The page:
Most people remember Beanie Babies: the cute floppy animals stuffed with beans. There were hundreds of kinds at the height of their time: dogs, cats, bears, fish, squirrels, etc. They were a huge part of late 90’s culture, and many Americans were desperate to have them. American adults… not children. In 1998, Beanie Babies had sales of $1.4 billion. Stores that carried Beanie Babies were being mobbed by collectors and sold out in days. People were investing their childrens’ college funds into them, and dedicating their time to day trading stuffed animals.
It was madness. Why were people pouring their life savings into toys?
Ty Warner was the creator of Beanie Babies. He was originally a top salesman for Dakin, the leading plush toy company at the time. He was a shrewd businessman, and was fired for trying to create his own toy line on the side. He created the company Ty, where the first Beanie Baby (Legs the Frog) was born. The floppy animals, stuffed with beans, were truly innovative and took the market by storm when Warner first introduced them.
However, he began to struggle with one of his Chinese suppliers. Because of the shortage, Lovie the Lamb had to be discontinued.
Instead of telling his customers that Lovie was “discontinued”, he said the toy was “retired”. The use of the word “retired” changed how consumers framed Lovie’s shortage. This was no longer just an issue of low supply, it was a scarcity – and scarcity meant what was left could be much more valuable. Warner was using artificial scarcity, by framing the toy as being “retired” instead of “discontinued” he increased Lovie’s intrinsic value and ultimately it’s demand. Lovie the Lamb was the first retired Beanie Baby, and Warner’s ticket to a billion dollar business.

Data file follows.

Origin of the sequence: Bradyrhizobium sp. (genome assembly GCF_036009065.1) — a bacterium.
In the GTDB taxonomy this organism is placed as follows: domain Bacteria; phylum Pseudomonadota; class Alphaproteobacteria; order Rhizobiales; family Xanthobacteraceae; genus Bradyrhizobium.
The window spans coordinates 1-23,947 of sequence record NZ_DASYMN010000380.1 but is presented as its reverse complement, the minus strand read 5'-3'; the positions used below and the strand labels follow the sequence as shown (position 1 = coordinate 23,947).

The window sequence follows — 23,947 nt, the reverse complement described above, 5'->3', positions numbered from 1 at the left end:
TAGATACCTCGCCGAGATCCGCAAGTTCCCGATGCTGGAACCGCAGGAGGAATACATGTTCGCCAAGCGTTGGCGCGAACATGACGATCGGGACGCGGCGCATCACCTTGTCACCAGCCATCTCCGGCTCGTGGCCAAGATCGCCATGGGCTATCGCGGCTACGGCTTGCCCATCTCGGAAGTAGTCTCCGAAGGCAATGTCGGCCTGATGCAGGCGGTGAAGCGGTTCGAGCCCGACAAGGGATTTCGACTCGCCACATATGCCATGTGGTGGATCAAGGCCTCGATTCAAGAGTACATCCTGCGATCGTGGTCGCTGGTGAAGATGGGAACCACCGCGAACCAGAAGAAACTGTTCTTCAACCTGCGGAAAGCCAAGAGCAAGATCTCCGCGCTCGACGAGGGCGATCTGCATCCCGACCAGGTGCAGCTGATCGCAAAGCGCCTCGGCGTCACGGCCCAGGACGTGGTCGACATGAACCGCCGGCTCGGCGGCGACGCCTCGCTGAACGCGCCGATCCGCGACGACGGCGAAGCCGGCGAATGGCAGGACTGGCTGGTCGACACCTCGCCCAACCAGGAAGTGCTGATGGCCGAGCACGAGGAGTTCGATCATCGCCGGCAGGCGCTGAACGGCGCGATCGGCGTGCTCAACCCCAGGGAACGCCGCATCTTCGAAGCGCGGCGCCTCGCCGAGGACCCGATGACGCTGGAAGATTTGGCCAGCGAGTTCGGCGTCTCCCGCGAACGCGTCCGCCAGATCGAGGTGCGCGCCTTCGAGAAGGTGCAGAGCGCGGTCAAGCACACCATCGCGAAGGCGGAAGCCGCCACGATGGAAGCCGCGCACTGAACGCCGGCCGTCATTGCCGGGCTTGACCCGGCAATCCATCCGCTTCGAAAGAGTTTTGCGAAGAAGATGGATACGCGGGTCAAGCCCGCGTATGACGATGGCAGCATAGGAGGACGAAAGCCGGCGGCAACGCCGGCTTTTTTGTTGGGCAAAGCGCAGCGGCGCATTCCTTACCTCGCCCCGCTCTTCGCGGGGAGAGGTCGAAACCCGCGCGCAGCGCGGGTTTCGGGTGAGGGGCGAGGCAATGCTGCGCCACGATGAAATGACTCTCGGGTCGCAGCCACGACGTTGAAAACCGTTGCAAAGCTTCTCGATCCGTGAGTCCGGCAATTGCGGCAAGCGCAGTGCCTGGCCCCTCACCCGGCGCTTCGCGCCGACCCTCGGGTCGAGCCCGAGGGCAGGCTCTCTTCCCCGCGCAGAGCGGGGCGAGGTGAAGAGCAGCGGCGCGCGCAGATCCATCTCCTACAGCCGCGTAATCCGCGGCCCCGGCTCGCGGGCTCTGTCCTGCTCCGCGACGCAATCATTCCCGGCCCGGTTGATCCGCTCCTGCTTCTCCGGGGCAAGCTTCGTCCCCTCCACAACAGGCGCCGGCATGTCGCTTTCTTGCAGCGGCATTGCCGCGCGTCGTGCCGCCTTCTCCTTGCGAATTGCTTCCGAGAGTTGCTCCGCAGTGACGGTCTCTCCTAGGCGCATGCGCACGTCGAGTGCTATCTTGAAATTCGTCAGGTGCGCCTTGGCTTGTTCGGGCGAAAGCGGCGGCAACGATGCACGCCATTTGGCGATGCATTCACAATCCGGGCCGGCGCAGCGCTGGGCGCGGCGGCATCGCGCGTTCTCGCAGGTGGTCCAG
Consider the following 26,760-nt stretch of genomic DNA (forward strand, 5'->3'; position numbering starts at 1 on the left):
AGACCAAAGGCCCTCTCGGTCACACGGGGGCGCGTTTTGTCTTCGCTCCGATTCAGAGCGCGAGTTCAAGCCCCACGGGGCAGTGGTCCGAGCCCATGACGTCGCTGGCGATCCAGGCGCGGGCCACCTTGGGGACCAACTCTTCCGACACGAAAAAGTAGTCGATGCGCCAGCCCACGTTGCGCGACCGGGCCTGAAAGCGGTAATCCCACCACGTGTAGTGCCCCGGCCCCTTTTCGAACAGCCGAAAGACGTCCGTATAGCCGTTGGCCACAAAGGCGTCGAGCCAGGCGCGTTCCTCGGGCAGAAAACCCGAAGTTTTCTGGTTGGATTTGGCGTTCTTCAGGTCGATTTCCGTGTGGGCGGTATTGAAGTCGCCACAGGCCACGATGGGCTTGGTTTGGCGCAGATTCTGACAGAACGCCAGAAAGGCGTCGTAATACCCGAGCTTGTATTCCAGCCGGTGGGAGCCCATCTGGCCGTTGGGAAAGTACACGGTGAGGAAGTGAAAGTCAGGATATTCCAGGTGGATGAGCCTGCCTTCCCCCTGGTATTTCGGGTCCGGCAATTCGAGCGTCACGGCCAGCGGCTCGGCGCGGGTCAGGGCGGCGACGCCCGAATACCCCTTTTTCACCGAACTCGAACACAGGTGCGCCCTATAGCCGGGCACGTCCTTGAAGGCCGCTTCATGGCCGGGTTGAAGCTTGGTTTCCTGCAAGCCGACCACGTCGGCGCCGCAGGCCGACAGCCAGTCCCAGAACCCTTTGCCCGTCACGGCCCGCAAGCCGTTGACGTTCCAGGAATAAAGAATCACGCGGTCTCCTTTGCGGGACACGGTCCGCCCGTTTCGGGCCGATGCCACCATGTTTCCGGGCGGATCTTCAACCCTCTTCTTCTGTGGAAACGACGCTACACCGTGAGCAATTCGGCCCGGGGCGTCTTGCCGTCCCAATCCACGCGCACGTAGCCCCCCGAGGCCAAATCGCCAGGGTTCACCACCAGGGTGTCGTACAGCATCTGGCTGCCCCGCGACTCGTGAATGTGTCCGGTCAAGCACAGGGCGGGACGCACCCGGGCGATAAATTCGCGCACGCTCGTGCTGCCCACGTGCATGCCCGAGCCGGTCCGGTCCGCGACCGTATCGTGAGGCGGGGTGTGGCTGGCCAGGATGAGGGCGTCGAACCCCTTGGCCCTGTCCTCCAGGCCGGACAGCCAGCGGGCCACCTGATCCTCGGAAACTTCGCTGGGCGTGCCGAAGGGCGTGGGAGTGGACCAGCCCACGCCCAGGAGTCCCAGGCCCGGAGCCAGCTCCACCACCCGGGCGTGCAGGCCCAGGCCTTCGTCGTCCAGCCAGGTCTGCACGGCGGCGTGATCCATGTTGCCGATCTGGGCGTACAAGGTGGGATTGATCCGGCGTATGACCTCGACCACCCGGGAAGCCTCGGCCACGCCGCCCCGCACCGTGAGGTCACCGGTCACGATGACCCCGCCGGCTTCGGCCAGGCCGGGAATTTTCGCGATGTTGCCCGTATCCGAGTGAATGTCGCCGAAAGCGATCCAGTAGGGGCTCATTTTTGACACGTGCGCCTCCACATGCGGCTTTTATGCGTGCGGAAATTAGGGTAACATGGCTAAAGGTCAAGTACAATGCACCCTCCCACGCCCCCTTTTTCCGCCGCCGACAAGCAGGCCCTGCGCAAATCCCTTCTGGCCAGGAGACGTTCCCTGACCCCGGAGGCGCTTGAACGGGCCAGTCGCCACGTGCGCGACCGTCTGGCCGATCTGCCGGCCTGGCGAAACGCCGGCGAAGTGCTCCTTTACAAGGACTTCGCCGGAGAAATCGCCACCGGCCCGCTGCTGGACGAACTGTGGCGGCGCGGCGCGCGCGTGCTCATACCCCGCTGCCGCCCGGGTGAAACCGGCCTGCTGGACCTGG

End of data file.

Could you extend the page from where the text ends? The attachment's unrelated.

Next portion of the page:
Warner’s strategy worked. By 1998, parents were paying double or triple the retail price for “retired” Beanie Babies. Beanie Baby handbooks with catalogues of Beanie Babies and their prospective prices were being sold everywhere. A USA Weekly poll found that 64% of Americans claimed to own at least one Beanie Baby. Peggy Gallagher, a collector from Chicago, once bought 30 “Chilly the Polar Bear” Beanie Babies from Ty’s Germany supplier at $7 each and later sold them for $1800 each. Gallagher’s extensive experience with collecting Beanie Babies led to her publishing her own Beanie Baby pricing list. Her collecting was so widespread that her pricing list began to direct the market exactly where she wanted it to go, despite not basing her prices on anything in particular. Ty’s website would announce and speculate future retirements, which prompted collectors and sellers to put certain Beanie Babies up for sale. Two years of massive success, huge profits, high demand and inflated prices had created a bubble, a fragile economic state characterized by high demand and consumption of an item.
Gallagher was one of the first collectors, and also one of the few to make significant profit from the Beanie Baby craze. Many collectors hoped to “invest” in Beanie Babies, wait for their purchases to become retired and then sell them at a profit. Unfortunately, many guessed wrong and their stuffed toys never retired, making them near worthless.
The bubble burst right after after Christmas, in January 1999. Warner had announced new retirements, but prices didn’t budge. For the first time, prices didn’t skyrocket for retired Beanie Babies. Warner had also announced 24 new Beanie Baby toys, and he unknowingly brought the market to equilibrium, and burst the Beanie Baby Bubble.
No scarcity, no profits. Supply had increased to match demand and the craze was dying. Beanie Babies were seen selling for $3 at flea markets and retired Beanie Babies were back to retail price by the next year, in early 2000. Warner’s eagerness to increase sales had overwhelmed collectors and caused the fall of the Beanie Baby empire.
Look into Zac Bisonette’s “The Great Beanie Baby Bubble” for more information about Beanie Babies and Ty Warner.